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IO Combo Shows Potential in Persistent Ovarian Cancer

Lisa Astor
Published Online: Oct 15,2018
Combining the PD-1 checkpoint inhibitor nivolumab (Opdivo) with the CTLA-4 checkpoint inhibitor ipilimumab (Yervoy) led to superior survival rates compared to treatment with nivolumab alone in patients with persistent or recurrent ovarian cancer, according to findings from the phase II NRG-GY003 trial. Findings from the NRG Oncology trial demonstrated a trend in survival benefit with the combination regimen were released in a late-breaking abstract presentation during the 17th Biennial Meeting of the International Gynecological Cancer Society held in Kyoto, Japan.

The combination induced a 47.2% reduction in the risk of progression and a 21.1% reduction in the risk of death compared with nivolumab monotherapy.
“From my perspective, this is the first evidence that the addition of CTLA-4 targeted therapy to PD-1 targeted therapy in patients with ovarian cancer may be more beneficial than PD-1 targeted therapy alone,” said lead study author Robert A. Burger, MD, a professor of obstetrics and gynecology at the Perelman School of Medicine at the University of Pennsylvania, in a statement. “Future directions could include a trial combining nivolumab and ipilimumab in frontline therapy as an adjunct to standard chemotherapy.”

One hundred women with recurrent epithelial ovarian cancer were enrolled in the NRG-GY003 trial (NCT02498600) and randomized 1:1 to either the combination or nivolumab monotherapy arm. All patients could have received up to 3 prior treatments, including 1 prior platinum-based chemotherapy regimen. Additionally, patients had to have a platinum-free interval of up to 12 months.

The median age was 62 years, 82.0% of women had high-grade serous histology, and 63% had a platinum-free interval of less than 6 months.
Patients in the single-agent arm (n = 49) received 3 mg/kg of intravenous induction therapy with nivolumab every 2 weeks for 4 infusions followed by maintenance nivolumab every 2 weeks for up to 42 doses. In the combination arm (n = 51), patients were administered 3 mg/kg of nivolumab plus 1 mg/kg of ipilimumab every 3 weeks for 4 infusions followed by maintenance nivolumab at the same dosage.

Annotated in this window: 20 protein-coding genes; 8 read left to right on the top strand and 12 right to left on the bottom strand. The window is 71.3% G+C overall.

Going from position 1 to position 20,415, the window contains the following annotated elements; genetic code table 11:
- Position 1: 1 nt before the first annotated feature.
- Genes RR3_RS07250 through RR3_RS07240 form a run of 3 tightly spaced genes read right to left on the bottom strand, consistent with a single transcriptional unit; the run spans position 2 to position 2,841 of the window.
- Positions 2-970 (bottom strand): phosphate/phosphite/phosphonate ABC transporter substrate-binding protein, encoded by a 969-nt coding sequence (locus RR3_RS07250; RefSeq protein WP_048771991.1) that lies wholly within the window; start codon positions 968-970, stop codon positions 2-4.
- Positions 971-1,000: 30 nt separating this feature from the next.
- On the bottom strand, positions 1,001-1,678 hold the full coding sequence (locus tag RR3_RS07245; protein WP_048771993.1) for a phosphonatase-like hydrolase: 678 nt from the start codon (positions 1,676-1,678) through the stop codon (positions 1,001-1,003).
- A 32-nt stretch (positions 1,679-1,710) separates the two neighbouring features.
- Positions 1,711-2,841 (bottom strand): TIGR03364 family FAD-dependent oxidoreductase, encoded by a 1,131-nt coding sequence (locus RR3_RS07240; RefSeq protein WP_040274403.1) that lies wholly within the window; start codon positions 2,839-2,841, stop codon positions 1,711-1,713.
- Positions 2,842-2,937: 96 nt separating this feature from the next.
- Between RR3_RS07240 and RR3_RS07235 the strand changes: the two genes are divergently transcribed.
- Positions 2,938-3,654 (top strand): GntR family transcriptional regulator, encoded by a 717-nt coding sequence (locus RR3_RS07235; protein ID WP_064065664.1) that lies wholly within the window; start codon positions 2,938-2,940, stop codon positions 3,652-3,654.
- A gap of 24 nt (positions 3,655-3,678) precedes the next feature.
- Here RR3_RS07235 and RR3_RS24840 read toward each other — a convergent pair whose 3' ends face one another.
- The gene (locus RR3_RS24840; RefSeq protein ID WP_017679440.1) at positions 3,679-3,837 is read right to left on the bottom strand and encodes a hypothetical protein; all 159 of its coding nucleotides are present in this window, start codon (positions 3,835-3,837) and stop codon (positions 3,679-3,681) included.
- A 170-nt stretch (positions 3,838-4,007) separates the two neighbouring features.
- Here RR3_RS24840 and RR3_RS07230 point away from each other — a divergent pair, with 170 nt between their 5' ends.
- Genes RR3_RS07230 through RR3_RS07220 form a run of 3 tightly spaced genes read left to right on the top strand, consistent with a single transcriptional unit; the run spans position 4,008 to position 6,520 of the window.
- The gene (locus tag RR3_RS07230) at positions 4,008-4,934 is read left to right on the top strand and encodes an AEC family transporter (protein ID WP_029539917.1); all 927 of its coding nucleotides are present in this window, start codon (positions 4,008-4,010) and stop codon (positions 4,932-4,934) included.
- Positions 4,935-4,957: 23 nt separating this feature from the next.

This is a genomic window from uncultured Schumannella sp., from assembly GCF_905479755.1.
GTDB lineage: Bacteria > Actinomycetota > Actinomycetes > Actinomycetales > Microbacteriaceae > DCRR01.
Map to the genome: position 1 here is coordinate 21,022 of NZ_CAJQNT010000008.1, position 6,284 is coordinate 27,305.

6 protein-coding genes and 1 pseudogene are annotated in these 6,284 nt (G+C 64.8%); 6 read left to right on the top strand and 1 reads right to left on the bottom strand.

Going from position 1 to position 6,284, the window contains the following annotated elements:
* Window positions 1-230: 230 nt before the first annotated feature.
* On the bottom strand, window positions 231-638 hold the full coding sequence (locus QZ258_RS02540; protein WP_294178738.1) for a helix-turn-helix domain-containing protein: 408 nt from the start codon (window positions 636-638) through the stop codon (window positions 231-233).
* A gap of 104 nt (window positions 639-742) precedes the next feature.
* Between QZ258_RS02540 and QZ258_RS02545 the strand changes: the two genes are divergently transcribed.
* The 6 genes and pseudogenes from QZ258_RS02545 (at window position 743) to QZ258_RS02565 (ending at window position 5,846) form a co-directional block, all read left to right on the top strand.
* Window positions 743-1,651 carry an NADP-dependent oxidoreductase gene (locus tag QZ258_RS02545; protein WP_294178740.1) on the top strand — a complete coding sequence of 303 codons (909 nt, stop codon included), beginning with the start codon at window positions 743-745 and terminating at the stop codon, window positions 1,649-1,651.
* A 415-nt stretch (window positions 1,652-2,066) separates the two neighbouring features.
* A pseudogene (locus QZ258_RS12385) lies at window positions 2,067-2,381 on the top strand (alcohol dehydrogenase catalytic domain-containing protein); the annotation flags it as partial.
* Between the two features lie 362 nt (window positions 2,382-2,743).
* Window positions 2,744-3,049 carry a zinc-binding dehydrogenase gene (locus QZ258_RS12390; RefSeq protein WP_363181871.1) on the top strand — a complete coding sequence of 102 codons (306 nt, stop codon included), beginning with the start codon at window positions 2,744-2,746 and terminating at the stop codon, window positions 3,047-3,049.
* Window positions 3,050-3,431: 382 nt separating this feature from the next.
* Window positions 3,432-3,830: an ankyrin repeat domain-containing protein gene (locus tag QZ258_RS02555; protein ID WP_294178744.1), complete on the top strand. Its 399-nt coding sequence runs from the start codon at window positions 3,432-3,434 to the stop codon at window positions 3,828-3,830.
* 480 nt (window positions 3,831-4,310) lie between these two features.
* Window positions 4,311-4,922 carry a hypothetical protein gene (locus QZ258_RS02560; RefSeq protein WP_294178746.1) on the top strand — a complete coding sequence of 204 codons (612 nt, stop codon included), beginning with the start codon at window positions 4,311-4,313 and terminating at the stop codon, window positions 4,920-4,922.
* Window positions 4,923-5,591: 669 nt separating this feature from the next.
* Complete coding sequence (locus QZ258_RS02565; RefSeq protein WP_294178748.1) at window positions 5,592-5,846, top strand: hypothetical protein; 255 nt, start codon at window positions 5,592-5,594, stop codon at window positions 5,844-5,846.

The primary endpoint of the study was response rate at 6 months after randomization by RECIST criteria, and secondary endpoints included progression-free survival, overall survival, and adverse events.

The objective response rate was 31.4% in patients treated with nivolumab in combination with ipilimumab compared with 12.2% among those treated with nivolumab alone (odds ratio, 3.28; P = .034). The investigators also noted that 1 additional patient achieved a response in the combination arm after the 6-month randomization cutoff period.

The platinum-free interval stratified hazard ratio for progression-free survival was 0.528 (95% CI, 0.339-0.821) and the hazard ratio for overall survival was 0.789 (95% CI, 0.439-1.418).

Adverse events occurred more frequently in the combination arm versus the single-agent arm, with grade 3 or greater adverse events observed in 67% of patients in the combination arm compared with 55% in the monotherapy arm, for a total of adverse events observed in 61 patients.

The study authors noted in a statement that the toxicity profile with the combination was similar to that of previous reports for nivolumab and ipilimumab and there were no new safety signals. No treatment-related deaths were observed across the trial.

The NRG-GY003 trial is closed to recruitment but is ongoing, with expected analyses of biomarkers for response with the combination regimen.
Reference:
Burger R, Sill M, Zamarin D, et al. NRG Oncology phase II randomized trial of nivolumab with or without ipilimumab in patients with persistent or recurrent ovarian cancer. Presented at: 17th Biennial Meeting of the International Gynecological Cancer Society; September 14-16, 2018; Kyoto, Japan. Abstract OC11.



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IO Combo Shows Potential in Persistent Ovarian Cancer
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